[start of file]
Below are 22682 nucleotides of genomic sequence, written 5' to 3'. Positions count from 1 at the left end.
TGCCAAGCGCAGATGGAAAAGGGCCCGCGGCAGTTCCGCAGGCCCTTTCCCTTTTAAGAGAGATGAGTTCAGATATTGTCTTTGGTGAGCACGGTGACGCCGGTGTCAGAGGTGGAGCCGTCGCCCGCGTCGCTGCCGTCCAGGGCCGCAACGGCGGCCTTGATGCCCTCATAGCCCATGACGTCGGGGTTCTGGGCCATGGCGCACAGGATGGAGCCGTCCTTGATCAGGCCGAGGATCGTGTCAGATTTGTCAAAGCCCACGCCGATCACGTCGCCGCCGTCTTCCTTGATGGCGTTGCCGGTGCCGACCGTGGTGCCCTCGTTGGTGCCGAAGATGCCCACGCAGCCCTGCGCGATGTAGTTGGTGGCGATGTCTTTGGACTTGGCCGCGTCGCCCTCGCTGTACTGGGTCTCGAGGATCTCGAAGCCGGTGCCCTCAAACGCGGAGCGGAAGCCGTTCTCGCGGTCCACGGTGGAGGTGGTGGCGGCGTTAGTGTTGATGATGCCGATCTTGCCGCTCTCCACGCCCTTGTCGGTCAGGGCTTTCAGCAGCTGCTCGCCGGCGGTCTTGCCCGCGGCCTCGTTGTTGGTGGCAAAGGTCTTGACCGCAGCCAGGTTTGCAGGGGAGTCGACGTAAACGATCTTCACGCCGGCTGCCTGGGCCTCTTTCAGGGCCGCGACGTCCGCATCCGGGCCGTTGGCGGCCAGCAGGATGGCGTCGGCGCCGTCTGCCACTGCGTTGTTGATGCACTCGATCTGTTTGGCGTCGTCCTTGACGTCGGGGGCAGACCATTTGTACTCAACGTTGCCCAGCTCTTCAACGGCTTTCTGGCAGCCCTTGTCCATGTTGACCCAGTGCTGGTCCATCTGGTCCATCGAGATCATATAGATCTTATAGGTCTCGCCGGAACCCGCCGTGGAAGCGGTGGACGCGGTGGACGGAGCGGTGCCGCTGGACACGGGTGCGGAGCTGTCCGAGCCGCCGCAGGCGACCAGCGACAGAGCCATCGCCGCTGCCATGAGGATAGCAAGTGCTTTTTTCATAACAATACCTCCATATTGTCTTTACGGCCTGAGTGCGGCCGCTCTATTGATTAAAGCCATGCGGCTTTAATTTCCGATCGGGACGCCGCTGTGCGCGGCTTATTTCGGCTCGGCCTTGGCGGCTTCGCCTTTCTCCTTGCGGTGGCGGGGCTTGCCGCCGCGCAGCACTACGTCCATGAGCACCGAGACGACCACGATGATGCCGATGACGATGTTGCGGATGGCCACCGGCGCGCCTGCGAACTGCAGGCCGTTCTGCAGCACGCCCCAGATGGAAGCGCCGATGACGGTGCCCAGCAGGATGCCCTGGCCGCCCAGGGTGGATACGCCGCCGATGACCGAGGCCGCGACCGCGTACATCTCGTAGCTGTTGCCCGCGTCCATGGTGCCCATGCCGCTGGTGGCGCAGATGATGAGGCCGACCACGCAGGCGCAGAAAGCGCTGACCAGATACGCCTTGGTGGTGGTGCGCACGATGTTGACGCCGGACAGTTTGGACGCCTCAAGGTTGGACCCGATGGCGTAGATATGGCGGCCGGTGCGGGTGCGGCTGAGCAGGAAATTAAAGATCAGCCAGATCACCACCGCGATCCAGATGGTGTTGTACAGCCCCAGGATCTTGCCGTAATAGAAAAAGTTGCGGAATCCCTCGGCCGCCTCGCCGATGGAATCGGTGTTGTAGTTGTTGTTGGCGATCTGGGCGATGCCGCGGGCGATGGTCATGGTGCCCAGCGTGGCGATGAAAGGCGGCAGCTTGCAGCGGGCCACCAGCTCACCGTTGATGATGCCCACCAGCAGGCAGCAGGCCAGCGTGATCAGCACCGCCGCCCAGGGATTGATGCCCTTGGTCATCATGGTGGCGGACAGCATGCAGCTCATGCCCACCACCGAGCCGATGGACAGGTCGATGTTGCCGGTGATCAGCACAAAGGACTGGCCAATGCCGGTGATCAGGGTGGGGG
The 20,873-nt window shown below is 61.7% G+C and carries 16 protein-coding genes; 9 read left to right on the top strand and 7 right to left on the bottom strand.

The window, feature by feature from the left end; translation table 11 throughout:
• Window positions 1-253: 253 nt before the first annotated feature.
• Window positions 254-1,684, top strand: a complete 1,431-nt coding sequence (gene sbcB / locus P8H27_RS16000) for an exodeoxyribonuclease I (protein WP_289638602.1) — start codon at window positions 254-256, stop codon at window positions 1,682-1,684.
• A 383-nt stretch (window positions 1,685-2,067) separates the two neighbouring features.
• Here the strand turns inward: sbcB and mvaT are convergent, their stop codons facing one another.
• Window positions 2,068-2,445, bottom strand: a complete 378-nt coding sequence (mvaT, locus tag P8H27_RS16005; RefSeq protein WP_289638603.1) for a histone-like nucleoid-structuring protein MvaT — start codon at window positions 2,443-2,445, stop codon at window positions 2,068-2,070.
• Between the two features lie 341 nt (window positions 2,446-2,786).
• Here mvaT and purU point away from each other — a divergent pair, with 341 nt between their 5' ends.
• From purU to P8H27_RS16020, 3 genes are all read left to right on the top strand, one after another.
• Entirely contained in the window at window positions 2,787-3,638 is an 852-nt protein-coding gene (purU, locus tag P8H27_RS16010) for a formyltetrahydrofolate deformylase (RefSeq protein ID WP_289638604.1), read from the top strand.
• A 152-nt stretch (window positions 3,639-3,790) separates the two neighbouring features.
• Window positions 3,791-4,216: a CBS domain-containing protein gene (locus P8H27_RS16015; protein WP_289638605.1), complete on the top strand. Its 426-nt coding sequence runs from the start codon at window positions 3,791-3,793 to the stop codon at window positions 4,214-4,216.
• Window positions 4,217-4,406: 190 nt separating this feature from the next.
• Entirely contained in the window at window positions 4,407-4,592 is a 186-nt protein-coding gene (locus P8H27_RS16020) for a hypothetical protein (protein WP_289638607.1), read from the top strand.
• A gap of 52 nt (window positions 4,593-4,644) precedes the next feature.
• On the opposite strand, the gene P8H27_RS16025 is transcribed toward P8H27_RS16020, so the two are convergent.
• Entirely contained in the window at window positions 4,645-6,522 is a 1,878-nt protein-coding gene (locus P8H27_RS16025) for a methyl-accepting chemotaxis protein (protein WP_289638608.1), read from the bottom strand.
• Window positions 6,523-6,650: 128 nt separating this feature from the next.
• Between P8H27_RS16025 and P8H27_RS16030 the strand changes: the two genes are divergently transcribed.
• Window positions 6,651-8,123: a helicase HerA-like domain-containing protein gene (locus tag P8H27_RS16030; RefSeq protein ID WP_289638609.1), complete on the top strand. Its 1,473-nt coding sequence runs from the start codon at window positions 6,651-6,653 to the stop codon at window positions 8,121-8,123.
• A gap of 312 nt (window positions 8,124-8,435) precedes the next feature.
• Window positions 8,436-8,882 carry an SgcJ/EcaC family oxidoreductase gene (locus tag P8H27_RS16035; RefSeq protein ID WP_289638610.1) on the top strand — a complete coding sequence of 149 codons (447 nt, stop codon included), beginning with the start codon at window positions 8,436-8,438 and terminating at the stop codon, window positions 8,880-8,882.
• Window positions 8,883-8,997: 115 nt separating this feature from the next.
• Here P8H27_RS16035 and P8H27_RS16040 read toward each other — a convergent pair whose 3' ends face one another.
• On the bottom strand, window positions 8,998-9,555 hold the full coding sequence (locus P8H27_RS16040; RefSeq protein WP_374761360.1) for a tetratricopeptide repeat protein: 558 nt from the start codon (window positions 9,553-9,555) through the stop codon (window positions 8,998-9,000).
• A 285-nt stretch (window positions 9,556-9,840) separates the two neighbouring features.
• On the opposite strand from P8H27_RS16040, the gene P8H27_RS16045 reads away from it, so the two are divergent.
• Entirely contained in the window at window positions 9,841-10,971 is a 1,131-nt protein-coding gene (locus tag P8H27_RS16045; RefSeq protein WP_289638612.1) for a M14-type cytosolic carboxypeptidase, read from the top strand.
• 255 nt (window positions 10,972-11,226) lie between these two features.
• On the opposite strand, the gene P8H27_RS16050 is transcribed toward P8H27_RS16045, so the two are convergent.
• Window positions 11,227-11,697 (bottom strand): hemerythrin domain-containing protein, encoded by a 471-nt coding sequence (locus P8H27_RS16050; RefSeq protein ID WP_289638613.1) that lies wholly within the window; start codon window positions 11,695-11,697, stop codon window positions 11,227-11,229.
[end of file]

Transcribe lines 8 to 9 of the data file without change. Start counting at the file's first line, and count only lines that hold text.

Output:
• Here the strand turns inward: sbcB and mvaT are convergent, their stop codons facing one another.
• Window positions 2,068-2,445, bottom strand: a complete 378-nt coding sequence (mvaT, locus tag P8H27_RS16005; RefSeq protein WP_289638603.1) for a histone-like nucleoid-structuring protein MvaT — start codon at window positions 2,443-2,445, stop codon at window positions 2,068-2,070.